• Recruitment of VDR-interacting nuclear proteins (coregulators) into the transcriptional preinitiation complex, which markedly enhance or suppress the rate of gene transcription by the VDR. Ligand binding in general increases the affinity of the VDR for various protein cofactors that act as a bridge between the RXR-VDR heterodimer and the basal Pol II transcription machinery. In transcriptional repression by the VDR, such as that of PTH, binding of the VDR-RXR complex to a negative VDRE recruits corepressors of the family of histone deacetylases (see review in [56]).

The VDR protein is modular in nature and like other nuclear receptors can be divided into three regions with well-characterized functions. The NH2-terminal region contains a ligand-independent transactivation function, activation function-1 (AF-1). The central region contains the DNA binding domain consisting of two C2-C2 type zinc fingers, which target the receptor to VDREs. The C-terminal region contains a multifunctional domain harbouring the ligand binding domain (LBD), the RXR heterodimerization motif, and a ligand-dependent transactivation function, AF-2.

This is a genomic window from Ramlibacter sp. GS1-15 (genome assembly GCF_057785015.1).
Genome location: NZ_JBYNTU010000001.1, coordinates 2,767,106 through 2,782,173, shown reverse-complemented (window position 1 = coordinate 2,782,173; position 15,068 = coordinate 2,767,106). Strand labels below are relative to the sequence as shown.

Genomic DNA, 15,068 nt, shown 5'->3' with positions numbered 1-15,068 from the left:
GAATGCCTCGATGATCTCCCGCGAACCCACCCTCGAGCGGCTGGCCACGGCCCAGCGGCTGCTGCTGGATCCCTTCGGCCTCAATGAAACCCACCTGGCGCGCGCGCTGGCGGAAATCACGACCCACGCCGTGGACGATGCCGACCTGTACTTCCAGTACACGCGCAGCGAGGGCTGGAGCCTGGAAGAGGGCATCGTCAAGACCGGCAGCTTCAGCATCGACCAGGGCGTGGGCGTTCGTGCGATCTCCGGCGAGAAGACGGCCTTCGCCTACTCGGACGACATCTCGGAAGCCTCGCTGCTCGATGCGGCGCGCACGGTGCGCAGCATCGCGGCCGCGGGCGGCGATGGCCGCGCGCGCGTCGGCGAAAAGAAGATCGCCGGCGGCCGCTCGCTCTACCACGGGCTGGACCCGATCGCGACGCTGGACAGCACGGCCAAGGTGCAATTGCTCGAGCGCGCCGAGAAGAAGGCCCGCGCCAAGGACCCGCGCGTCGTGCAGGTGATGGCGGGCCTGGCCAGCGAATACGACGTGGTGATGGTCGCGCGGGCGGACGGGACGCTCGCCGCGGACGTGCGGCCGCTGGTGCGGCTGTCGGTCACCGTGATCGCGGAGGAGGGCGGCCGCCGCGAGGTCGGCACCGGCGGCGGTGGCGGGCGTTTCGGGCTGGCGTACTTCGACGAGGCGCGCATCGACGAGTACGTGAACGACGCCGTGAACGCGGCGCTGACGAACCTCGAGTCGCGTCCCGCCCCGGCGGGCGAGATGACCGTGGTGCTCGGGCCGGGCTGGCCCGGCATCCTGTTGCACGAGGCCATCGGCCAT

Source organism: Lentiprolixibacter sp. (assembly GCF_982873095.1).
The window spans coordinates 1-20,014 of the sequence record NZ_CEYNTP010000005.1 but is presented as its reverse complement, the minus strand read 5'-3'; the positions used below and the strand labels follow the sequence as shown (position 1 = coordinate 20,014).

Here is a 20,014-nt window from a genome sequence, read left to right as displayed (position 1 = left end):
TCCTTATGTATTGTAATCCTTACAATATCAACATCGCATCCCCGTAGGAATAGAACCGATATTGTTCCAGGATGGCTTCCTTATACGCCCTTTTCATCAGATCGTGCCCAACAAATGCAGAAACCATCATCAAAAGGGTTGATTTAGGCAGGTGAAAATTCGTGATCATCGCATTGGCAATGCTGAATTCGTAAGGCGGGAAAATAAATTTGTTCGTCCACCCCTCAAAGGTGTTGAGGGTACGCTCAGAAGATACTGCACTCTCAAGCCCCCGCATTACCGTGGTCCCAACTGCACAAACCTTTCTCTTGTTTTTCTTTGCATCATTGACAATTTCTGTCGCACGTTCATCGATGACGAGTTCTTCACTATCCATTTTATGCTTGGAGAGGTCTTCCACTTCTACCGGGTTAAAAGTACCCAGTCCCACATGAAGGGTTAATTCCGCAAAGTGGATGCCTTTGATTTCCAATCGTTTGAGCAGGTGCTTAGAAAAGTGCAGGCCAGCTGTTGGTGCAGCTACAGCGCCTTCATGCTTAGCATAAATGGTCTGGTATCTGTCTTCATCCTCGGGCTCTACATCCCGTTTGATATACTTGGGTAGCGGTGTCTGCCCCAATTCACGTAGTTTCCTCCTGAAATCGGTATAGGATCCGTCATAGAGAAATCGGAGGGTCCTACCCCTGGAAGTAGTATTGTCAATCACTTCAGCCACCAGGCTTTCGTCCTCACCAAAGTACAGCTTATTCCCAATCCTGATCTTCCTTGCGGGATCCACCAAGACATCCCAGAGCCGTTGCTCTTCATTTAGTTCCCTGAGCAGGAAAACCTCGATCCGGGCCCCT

The VDR can modulate the expression of vitD-responsive genes in three different ways. (1) The expression of certain genes is positively regulated by VDR binding to the VDREs in their promoter regions. These genes include osteocalcin, osteopontin, receptor activator of NF-κB ligand (RANKL), and carbonic anhydrase II, which are involved in extracellular bone matrix formation and bone remodelling. Other genes are the cell adhesion molecule 3 integrin, tumor suppressor p21, calbindin-9k, 24-hydroxylase, CYP3A4, involucrin, phospholipase C (PLC) 1, and IGF binding protein (IGFBP)-3. (2) The expression of other genes is negatively regulated by VDR binding to negative VDREs. The best-described genes that are down-regulated by VDR signalling are PTH and 1-hydroxylase, which are involved in mineral homeostasis. Other genes such as those associated with cytokines, IL-2, IL-12, TNF, interferon and granulocyte-macrophage colony-stimulating factor, and proliferation-associated genes such as those for epidermal growth factor receptor, c-myc and K16, are repressed by VDR ligands. (3) The expression of some genes is inhibited by antagonizing the action of certain transcription factors such as nuclear factor (NF)-AT and NF-kB.